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Standing in solidarity with Gaza

A weekly peace vigil in Carterton intended to “spark curiosity about what is happening now and during the past 76 years of the occupation in Palestine” is inspiring similar gatherings throughout Wairarapa.

The Wairarapa Solidarity with Palestine Group [WSPG] was formed earlier this year after local couple Twn and Jess Gwynne-Davies screened the documentary 1948: Creation and Catastrophe at Carterton Events Centre.

“About 10 of us gathered in Carrington Park for a picnic a week after watching the film to brainstorm ideas for raising awareness [of the situation in Palestine] in our community,” WSPG member Odette Rowe said.

Regular vigils in Carterton were settled upon as a “great place to start”.

“Our first vigil was on February 27,” Rowe said. “There were about 15 of us with Palestinian flags and Peace for Gaza signs.”

Rowe described the inaugural gathering as “pretty magical”.

“A local café brought us snacks and drinks in solidarity, and this has continued. This café is now our go-to place for family dinners!”

WSPG now holds a weekly vigil on the High St side of Memorial Square between 12 and 1pm every Tuesday.

Rowe said a vigil for Palestine started in Martinborough around the same time, and now runs every Wednesday from 11am to midday. Featherston’s vigil takes place every Saturday at 11am, and in April, WSPG started a Masterton vigil, held on Sundays at 9.30am.

“Numbers are growing each week – and we now have members of the local Muslim community attending in both Carterton and Masterton,” Rowe said.

“We keep having to buy more flags, so I guess this indicates that we are increasing steadily.”

Public interaction with the Carterton vigil has mostly been “very positive”, Rowe said.

“Sometimes people stop to chat and then join in a few weeks later. We’ve not had any disharmony with face-to-face conversations. Of all the people driving past, we might get two or three that give us the finger or shake their heads.”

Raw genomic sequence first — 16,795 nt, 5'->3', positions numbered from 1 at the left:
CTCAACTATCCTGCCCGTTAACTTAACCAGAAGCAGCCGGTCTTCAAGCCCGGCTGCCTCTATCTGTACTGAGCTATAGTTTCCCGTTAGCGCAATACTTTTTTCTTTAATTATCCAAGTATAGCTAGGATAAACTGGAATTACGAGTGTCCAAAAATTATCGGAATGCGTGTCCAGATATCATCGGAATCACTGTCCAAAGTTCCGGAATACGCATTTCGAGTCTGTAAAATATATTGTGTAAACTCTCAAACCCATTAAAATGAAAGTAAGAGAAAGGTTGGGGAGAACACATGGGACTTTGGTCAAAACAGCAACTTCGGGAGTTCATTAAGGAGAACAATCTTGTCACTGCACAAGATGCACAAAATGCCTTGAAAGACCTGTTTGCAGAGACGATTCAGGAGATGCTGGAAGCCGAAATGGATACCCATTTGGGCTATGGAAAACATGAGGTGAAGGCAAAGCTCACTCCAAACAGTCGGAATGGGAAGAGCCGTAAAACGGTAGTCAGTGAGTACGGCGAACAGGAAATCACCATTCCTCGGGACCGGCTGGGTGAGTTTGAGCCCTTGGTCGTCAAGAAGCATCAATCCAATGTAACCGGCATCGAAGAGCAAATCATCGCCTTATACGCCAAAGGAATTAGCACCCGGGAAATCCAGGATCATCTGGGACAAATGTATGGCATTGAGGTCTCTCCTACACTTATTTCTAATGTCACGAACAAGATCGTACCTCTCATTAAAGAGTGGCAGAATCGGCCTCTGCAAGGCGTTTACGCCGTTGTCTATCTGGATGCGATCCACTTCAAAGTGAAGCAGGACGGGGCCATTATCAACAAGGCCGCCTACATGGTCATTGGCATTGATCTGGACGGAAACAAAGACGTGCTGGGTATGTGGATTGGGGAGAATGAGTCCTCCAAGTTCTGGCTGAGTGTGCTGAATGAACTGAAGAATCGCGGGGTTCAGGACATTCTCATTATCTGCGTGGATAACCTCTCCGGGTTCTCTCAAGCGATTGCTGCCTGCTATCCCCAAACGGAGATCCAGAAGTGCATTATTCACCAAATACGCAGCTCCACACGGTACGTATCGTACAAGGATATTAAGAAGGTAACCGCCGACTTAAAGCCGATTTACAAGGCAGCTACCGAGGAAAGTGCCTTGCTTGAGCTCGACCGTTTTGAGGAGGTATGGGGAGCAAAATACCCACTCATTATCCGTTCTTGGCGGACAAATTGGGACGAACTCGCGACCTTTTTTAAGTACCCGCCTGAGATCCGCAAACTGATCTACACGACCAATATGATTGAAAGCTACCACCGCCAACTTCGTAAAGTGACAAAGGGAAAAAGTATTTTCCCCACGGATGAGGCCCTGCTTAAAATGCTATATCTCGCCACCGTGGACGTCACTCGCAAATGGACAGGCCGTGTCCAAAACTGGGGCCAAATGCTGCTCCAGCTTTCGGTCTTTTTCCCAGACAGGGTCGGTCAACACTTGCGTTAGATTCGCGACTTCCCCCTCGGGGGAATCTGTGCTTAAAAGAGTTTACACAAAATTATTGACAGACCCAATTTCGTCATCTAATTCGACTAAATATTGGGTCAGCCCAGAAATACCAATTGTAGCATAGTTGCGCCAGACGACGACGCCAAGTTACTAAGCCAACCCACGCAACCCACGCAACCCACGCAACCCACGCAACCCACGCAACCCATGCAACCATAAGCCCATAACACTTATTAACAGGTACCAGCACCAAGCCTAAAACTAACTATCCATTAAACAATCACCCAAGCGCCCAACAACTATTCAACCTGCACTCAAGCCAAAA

A friend told Rowe she’d heard people in a Carterton café talking about “the terrorists in the park.” But WSPG wasn’t dismayed.

“It made us chuckle,” Rowe said. “Some middle-aged people on their lunch break and retired folks waving pieces of fabric are now terrorists? My friend encouraged those people in the café to read up about the situation and rethink their judgement.”

WSPG is certainly making some noise – in a peaceful way.

“The tooting from vehicles has become so frequent in recent weeks [including from truckies] that we have had a complaint from a local business about it being distracting during an appointment,” Rowe explained.

“We moved further away – but we have negotiated that it is merely one hour a week in a public park. “

To mitigate the challenge of enthusiastic public support, WSPG has devised a Carterton-only solution.

“We are making ‘Thumbs up for Gaza’ and ‘Wave for Gaza’ signs that we will only need to use in Carterton. All the other towns seem to be supportive of the tooting.”

WSPG hoped increased awareness of the situation in Gaza will lead to action at the top.

“As awareness grows, it might encourage our government to reinstate the United Nations Relief and Works Agency funding for aid in Gaza, and take steps towards support for the plight of the civilians, perhaps through sanctions [on Israel],” Rowe said.

“We hope we can provide information about how we, everyday people, can make a change. We can boycott Israeli goods, change our KiwiSaver plan away from anything weapons-related, and ask our government to be bold and speak out against the relentless killing of civilians. We do not need to feel helpless.”

In addition to the vigils, WSPG will start fundraising through activities such as yoga for koha and an auction to “help with vital supplies” for Gaza, Rowe said.

“Our friends from the Muslim community have found reliable pathways to send money where it is most needed.”

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